TRENTON, N.J. -- In the mysterious political grudge-fest that spawned the George Washington Bridge traffic pileup, a new object of ire has emerged: a New Jersey rabbi.
A newly released version of a text exchange between David Wildstein and Bridget Anne Kelly, two key figures in the bridge
Wildstein, appointed to a Port Authority post by Gov.
"And he has officially pissed me off," Wildstein wrote, though what the rabbi did to earn that anger isn't spelled out.
"We cannot cause traffic problems in front of his house, can we?" Kelly wrote.
"Flights to Tel Aviv all mysteriously delayed," said Wildstein. (The Port Authority also controls the region's airports.)
Carlebach, who did not immediately respond to a request for comment, has been around Republican politics for years, and has been a supporter of Christie’s. He gave the invocation at the 2004 Republican convention and also attended the last one, in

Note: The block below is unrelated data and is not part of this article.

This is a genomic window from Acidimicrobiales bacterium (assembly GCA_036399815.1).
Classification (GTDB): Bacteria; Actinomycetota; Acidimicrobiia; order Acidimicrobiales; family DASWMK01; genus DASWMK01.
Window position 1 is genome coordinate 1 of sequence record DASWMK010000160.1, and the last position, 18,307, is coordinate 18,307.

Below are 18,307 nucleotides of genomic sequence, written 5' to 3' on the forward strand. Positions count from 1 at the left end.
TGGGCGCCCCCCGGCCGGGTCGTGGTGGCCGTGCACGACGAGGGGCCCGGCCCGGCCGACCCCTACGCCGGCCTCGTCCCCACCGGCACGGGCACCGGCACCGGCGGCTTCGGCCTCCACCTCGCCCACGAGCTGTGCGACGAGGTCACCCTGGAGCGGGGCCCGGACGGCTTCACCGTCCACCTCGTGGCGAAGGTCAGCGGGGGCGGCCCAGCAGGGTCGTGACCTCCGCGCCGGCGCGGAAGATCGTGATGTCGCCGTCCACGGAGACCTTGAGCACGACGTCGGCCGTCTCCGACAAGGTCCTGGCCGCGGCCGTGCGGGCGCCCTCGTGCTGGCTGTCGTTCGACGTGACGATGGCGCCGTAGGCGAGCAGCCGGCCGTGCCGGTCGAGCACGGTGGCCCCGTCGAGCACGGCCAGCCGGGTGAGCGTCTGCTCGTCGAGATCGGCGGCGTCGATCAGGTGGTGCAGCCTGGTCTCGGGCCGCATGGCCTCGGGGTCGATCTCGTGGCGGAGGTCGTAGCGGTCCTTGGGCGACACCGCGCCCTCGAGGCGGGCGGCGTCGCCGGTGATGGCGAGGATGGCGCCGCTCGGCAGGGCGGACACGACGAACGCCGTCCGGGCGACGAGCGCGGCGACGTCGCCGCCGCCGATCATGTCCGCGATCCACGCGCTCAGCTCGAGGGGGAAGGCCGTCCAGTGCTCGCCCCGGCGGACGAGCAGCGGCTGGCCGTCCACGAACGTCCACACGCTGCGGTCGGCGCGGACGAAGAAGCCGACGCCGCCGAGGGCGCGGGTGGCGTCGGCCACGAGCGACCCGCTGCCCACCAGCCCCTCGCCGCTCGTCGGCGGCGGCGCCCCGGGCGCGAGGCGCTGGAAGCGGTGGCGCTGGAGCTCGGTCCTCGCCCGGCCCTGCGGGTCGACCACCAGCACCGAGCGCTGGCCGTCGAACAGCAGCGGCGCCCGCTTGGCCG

Carlebach told reporters that he has no idea what spawned the grudge. "None of it makes any sense," he told the Record of New Jersey.
The version released Thursday by a state legislative committee investigating the bridge incident contains some previously redacted details – though it does not explain the decision to redirect traffic leading to the bridge for four days in September, creating epic traffic pileups in Fort Lee.
As the controversy was gathering steam, and Patrick Foye, the New York-appointed chairman of the authority, was criticizing the lane closures, Wildstein got an obscenity-punctuated text from Bill Stepien, Christie's campaign manager: "Who does he think he is, Capt. America?"
"Welcome to our world," Wildstein replied.
The emails include urgent messages from the mayor of Fort Lee, Mark Sokolich, asking Port Authority officials whether the lane closures were directed against him as political payback for his decision not to endorse Christie.
This version shows that Kelly initiated a snarky text exchange with Wildstein during the traffic jam: "I feel badly about the kids. I guess," she wrote.
"They are the children of Buono voters," Wildstein replied, referring to Barbara Buono, who at the time was Christie's Democratic opponent.
Kelly and Stepien have refused to provide documents to the legislative committee, citing their constitutional rights against self-incrimination. A judge has set a March 11 hearing in the case.